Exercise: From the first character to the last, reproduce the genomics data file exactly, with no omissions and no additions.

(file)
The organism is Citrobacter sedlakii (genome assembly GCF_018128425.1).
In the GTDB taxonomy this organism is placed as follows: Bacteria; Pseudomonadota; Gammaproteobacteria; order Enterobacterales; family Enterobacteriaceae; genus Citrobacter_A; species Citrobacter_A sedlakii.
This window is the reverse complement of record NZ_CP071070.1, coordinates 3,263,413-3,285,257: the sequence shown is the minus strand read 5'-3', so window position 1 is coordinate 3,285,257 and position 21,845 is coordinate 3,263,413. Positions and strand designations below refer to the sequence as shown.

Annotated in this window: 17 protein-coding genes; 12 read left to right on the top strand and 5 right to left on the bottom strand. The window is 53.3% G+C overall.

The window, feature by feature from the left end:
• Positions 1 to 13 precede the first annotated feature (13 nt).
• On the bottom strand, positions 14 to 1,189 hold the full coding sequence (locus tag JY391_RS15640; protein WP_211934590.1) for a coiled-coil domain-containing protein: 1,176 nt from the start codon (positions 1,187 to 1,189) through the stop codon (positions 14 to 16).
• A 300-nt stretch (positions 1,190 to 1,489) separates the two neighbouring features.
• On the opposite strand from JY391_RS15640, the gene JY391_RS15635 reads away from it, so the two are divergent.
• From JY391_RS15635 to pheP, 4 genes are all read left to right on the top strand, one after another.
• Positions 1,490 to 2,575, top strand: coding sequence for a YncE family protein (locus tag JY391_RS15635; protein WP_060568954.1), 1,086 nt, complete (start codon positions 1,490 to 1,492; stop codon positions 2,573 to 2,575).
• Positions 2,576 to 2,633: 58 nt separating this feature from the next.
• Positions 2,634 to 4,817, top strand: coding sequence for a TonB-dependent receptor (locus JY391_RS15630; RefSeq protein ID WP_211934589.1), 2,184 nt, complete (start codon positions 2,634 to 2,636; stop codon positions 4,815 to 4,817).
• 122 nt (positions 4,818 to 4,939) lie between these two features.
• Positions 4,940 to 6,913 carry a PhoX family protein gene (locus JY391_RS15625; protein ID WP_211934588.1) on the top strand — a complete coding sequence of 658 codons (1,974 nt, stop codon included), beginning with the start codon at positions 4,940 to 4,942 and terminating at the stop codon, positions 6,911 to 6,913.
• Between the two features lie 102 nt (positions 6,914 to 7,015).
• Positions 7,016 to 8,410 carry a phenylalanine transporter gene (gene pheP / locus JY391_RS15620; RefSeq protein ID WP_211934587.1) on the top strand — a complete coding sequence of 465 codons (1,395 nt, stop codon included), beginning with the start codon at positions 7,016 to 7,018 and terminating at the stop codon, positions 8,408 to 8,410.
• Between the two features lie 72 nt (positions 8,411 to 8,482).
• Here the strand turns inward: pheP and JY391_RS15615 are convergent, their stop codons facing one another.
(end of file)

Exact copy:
The organism is Citrobacter sedlakii (genome assembly GCF_018128425.1).
In the GTDB taxonomy this organism is placed as follows: Bacteria; Pseudomonadota; Gammaproteobacteria; order Enterobacterales; family Enterobacteriaceae; genus Citrobacter_A; species Citrobacter_A sedlakii.
This window is the reverse complement of record NZ_CP071070.1, coordinates 3,263,413-3,285,257: the sequence shown is the minus strand read 5'-3', so window position 1 is coordinate 3,285,257 and position 21,845 is coordinate 3,263,413. Positions and strand designations below refer to the sequence as shown.

Annotated in this window: 17 protein-coding genes; 12 read left to right on the top strand and 5 right to left on the bottom strand. The window is 53.3% G+C overall.

The window, feature by feature from the left end:
• Positions 1 to 13 precede the first annotated feature (13 nt).
• On the bottom strand, positions 14 to 1,189 hold the full coding sequence (locus tag JY391_RS15640; protein WP_211934590.1) for a coiled-coil domain-containing protein: 1,176 nt from the start codon (positions 1,187 to 1,189) through the stop codon (positions 14 to 16).
• A 300-nt stretch (positions 1,190 to 1,489) separates the two neighbouring features.
• On the opposite strand from JY391_RS15640, the gene JY391_RS15635 reads away from it, so the two are divergent.
• From JY391_RS15635 to pheP, 4 genes are all read left to right on the top strand, one after another.
• Positions 1,490 to 2,575, top strand: coding sequence for a YncE family protein (locus tag JY391_RS15635; protein WP_060568954.1), 1,086 nt, complete (start codon positions 1,490 to 1,492; stop codon positions 2,573 to 2,575).
• Positions 2,576 to 2,633: 58 nt separating this feature from the next.
• Positions 2,634 to 4,817, top strand: coding sequence for a TonB-dependent receptor (locus JY391_RS15630; RefSeq protein ID WP_211934589.1), 2,184 nt, complete (start codon positions 2,634 to 2,636; stop codon positions 4,815 to 4,817).
• 122 nt (positions 4,818 to 4,939) lie between these two features.
• Positions 4,940 to 6,913 carry a PhoX family protein gene (locus JY391_RS15625; protein ID WP_211934588.1) on the top strand — a complete coding sequence of 658 codons (1,974 nt, stop codon included), beginning with the start codon at positions 4,940 to 4,942 and terminating at the stop codon, positions 6,911 to 6,913.
• Between the two features lie 102 nt (positions 6,914 to 7,015).
• Positions 7,016 to 8,410 carry a phenylalanine transporter gene (gene pheP / locus JY391_RS15620; RefSeq protein ID WP_211934587.1) on the top strand — a complete coding sequence of 465 codons (1,395 nt, stop codon included), beginning with the start codon at positions 7,016 to 7,018 and terminating at the stop codon, positions 8,408 to 8,410.
• Between the two features lie 72 nt (positions 8,411 to 8,482).
• Here the strand turns inward: pheP and JY391_RS15615 are convergent, their stop codons facing one another.